In October of 2010, British director Danny Boyle, Oscar winner for directing “Slumdog Millionaire”, was quoted as saying this: “I remember always being disappointed that British films weren’t that visual. They were a bit boring and I always find that frustrating.” He was saying this in response as to why his films tended to be filled with highly charged visuals. So, in essence, he was saying that his style was a response to what he didn’t see in the British films of his youth.
In line with his thought, there is a common belief that has persisted that British films of the past for the most part have tended toward the quietly sedate, with the same basic English manor settings, everyone speaking veddy veddy proper English, and nothing overly dramatic truly occurs. This has led quite a few to write off the period before the early to mid-60’s as not worthy of much attention and interest. In reality, though, this could not be farther from the truth.
Unbeknownst to quite a few, there was a period unofficially known as the “golden age” of British cinema that lasted from approximately 1934, beginning with Hitchcock’s original version of “The Man Who Knew Too Much”, and ending with the last great comedy from Ealing Studios, “The Ladykillers”, in 1955. In between this period you will find not just the great British Hitchcock thrillers of the 30’s, but also the exciting Gainsborough Studio melodramas of the 40’s starring James Mason, Margaret Lockwood and others, such as “The Man in Grey” and “The Wicked Lady”, and ending up in the late 40’s and early 50’s with all the great Ealing comedies such as “The Man in the White Suit” and “the Lavender Hill Mob” among others. Interspersed in that period were great works from both Carol Reed and David Lean along with others, making for a truly rich and varied period of British moviemaking.
During that same period there were some standout examples of visually exciting films. Though the list to follow doesn’t cover all of them and doesn’t intend to , these would probably be the best examples to start with to get a real taste of the flair that existed in an unfairly maligned period of British filmmaking that is ripe for discovery or rediscovery. The list is in priority order and is as follows:
(1) Black Narcissus (pictured above-1947)- Beginning in the late 30’s, director Michael Powell began a period of moviemaking that has few equals in ingenuity and originality and that extended to his visuals. Black Narcissus is arguably his crowning Technicolor achievement, shot by one of the greatest cinematographers of all time, Jack Cardiff, who won a well-deserved Oscar for his efforts. A stunning film, it captures, mostly through visuals, the effect of a convent high in the Himalayas on a group of nuns stationed there, going from reverie to madness. Lush, intense, poignant, and suspenseful in equal measure, with a wordless sequence towards the end that is one of the most powerful scenes ever filmed, Black Narcissus is a Technicolor masterpiece.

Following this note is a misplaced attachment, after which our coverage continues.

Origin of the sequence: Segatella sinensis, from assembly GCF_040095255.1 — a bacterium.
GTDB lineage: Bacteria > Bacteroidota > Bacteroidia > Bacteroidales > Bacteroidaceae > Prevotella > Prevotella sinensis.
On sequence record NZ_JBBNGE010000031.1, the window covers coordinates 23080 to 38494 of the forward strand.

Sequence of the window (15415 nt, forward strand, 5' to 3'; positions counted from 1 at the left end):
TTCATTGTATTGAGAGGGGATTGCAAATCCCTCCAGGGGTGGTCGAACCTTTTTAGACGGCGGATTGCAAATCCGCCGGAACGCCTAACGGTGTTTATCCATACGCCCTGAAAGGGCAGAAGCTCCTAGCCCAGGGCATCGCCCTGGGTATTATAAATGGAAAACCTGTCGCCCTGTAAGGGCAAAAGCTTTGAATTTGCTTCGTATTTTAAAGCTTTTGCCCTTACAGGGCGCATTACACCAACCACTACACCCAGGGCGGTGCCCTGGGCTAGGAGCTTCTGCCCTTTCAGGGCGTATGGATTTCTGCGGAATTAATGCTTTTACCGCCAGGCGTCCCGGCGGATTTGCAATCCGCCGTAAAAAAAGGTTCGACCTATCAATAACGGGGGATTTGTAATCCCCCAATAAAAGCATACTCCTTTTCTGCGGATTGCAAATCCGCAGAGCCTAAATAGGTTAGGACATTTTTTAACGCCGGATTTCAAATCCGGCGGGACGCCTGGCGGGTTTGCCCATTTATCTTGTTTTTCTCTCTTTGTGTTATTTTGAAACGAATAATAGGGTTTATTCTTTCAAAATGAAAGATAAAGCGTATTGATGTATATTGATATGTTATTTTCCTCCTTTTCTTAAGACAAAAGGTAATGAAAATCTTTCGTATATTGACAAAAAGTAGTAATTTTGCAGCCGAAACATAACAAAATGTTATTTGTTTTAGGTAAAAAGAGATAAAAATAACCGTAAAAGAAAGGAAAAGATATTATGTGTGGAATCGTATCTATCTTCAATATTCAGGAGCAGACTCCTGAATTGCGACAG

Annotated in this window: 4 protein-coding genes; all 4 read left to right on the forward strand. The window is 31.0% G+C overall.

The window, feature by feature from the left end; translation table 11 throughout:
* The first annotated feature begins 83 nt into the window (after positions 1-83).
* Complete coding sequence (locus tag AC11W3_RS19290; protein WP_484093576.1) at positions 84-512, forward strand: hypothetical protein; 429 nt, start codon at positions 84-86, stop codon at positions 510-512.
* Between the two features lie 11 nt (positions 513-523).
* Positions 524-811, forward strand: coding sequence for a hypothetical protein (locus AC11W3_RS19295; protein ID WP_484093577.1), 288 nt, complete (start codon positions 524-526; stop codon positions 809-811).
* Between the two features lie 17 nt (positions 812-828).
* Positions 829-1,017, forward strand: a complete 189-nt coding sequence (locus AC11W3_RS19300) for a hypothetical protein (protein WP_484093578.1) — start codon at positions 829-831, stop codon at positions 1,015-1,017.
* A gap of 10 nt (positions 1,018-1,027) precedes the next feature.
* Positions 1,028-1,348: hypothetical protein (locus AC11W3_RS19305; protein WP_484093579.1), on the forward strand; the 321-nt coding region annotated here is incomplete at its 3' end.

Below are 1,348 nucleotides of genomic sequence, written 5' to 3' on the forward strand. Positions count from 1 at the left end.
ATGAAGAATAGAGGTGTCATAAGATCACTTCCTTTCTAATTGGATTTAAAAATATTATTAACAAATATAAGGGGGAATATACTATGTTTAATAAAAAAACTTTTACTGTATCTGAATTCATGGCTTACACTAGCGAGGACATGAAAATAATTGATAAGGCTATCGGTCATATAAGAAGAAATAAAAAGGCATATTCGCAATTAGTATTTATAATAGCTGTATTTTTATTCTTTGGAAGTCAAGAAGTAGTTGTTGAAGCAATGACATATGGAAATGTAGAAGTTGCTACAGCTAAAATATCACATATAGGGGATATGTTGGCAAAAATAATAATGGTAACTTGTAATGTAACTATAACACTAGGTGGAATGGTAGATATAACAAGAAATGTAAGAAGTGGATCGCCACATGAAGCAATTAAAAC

(2) Stairway to Heaven (1946)-Another Michael Powell gem. He, along with co-director Emeric Pressburger, were truly unique visual storytellers and this film is a prime example of that. The story of a British pilot played by David Niven who is shot down and supposedly dies and goes to heaven but pleads his case to return to earth for the woman he loves, the movie is a stylistic marvel, with scenes on earth shot in vivid color and scenes in heaven in black-and-white, with jaw-dropping shots of both a heavenly court and a real stairway to heaven. Truly an original.
(3) The Red Shoes (1948)- Still another Michael Powell and Emeric Pressburger gem. They made some of the best movies of that time or of any time, both visually stunning and complex, like fever dreams come to life, and The Red Shoes, along with Black Narcissus, would be them working at the height of their Technicolor powers. Highly stylized and a favorite of ballet fans everywhere along with Martin Scorsese, who lists this as one of his favorite films of all time, it is about a ballerina torn between two men, with superb dance sequences and color that almost drips from the screen. A wonderful film in every way but especially visually.